This encounter happened in the woodlands of Maioka Park late on Christmas Eve. There were areas of small open muddy areas on which Black-eared and Rustic Buntings were feeding. as we were watching the buntings, a bird flew in and landed in front of us…a beautiful Pale Thrush. As I watched the thrush I saw a movement among the leaf litter behind it. It took a little time to adjust my eyes to actually focus on what I was seeing. It moved again and there, almost emerging from its magnificent camouflage against the woodland floor, was a feeding Eurasian Woodcock. I focused the scope onto this bird and truly saw Woodcock for the first time.
The truth is that this was the first time I have ever been able to watch a Woodcock in all its cryptic glory. In 40 years birding I have only ever seen a Woodcock on the ground once before and that was for only for a second or two. Every other Woodcock I have seen other than that have been in flight. Yet here in front of me was a feeding Woodcock. It trusted its wonderful plumage to remain hidden and fed away unconcerned by our presence. While a Pale Thrush was feeding to one side and exotic buntings to the other, my whole attention was focused on a species I have seen hundreds of times. I was truly seeing my first Woodcock and what a beautiful wader it is.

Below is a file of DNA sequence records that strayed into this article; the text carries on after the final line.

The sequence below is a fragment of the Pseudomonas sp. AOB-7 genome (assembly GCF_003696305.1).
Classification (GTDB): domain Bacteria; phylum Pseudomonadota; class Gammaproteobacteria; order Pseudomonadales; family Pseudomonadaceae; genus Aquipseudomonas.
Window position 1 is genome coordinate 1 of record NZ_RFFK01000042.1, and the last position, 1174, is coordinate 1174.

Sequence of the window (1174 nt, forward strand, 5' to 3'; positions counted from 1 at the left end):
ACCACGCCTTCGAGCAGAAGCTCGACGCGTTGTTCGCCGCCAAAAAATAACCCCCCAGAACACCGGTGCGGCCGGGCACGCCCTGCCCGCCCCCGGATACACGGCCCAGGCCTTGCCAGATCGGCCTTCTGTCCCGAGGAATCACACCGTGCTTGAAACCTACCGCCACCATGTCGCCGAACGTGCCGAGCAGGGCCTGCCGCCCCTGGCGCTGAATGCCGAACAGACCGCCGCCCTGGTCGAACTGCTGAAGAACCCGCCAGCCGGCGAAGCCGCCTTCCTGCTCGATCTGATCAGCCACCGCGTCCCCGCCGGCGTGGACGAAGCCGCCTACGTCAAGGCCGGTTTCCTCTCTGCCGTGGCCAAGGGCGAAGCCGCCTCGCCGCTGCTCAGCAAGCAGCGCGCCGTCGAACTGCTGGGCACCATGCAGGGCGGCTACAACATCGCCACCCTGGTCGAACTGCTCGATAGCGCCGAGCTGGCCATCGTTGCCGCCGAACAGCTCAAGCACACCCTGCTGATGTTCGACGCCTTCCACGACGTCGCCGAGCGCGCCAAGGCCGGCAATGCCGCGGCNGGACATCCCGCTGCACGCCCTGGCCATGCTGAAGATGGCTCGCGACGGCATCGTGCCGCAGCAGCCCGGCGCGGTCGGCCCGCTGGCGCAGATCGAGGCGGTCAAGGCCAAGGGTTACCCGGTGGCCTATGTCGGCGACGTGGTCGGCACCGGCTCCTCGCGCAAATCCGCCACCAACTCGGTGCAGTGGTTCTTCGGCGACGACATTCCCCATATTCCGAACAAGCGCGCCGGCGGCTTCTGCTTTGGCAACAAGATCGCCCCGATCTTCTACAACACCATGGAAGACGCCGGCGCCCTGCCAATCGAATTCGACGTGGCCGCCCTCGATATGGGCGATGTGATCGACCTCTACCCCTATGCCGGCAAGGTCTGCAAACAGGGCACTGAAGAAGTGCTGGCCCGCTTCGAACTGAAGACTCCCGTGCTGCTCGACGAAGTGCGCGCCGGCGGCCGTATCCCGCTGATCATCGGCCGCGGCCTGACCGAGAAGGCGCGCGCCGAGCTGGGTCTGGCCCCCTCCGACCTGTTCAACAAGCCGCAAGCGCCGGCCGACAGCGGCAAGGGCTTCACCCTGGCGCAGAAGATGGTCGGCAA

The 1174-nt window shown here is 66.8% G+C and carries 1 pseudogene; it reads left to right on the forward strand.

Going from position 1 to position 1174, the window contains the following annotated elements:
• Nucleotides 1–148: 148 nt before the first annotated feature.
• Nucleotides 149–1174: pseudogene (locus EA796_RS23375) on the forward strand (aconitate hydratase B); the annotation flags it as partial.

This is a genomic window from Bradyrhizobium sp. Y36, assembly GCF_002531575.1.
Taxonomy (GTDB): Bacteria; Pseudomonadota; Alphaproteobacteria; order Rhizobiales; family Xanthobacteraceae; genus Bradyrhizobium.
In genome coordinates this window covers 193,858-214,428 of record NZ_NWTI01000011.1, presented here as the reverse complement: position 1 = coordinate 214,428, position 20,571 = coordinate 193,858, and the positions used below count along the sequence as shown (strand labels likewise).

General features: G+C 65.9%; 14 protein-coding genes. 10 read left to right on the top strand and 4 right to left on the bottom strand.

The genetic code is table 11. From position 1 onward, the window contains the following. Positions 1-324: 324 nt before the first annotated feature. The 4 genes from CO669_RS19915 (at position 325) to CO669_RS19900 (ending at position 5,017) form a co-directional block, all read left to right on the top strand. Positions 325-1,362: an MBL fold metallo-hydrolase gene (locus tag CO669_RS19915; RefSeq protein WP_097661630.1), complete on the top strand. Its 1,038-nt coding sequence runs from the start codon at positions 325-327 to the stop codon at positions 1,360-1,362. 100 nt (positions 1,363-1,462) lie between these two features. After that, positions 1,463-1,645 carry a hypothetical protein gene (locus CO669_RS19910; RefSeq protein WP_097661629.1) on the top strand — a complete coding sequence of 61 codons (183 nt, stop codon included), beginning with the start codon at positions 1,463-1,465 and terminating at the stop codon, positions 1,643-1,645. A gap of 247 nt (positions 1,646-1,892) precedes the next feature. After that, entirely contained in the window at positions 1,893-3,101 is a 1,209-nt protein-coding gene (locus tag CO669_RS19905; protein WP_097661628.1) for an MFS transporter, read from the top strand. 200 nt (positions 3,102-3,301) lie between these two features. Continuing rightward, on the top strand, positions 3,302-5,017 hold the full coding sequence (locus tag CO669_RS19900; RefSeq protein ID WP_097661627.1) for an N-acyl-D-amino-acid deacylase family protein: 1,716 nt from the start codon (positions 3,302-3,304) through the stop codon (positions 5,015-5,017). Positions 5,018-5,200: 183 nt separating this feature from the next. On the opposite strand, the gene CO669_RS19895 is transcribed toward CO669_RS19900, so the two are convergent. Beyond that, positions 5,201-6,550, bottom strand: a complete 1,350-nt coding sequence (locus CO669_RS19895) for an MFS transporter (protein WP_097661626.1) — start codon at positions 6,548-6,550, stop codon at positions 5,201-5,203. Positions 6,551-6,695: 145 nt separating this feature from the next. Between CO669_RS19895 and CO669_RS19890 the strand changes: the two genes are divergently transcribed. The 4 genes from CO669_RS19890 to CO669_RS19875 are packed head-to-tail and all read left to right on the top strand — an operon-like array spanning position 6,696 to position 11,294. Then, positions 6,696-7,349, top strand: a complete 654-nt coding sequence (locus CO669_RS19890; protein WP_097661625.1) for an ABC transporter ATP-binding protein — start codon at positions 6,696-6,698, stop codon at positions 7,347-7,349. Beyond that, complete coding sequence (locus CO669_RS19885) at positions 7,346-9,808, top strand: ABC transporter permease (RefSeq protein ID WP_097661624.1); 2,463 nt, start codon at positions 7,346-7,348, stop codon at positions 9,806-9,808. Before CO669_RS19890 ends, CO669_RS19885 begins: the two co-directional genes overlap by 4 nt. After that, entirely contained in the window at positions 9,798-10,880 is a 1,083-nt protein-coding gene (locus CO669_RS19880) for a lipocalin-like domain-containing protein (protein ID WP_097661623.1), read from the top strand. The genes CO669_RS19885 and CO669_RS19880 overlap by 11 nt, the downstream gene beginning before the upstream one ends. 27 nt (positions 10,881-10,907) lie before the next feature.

It may seem strange to some that I should travel 10,000km from Ireland, see so many incredible new birds under the imposing Mt. Fuji and yet return home reflecting that the birding highlight of such a trip was seeing a feeding Woodcock. Anyone who has watched a Woodcock in all its glory will understand.
Sometimes we forget that what we have around us here in Ireland is every bit as wonderful as anywhere else. What a shame that Woodcock is still on the shooting list in Ireland…how anyone can shoot such a thing of beauty is utterly beyond my understanding.
May I wish everyone who has taken the time to read my blogs over the past year a safe, healthy, happy and bird-rich 2017.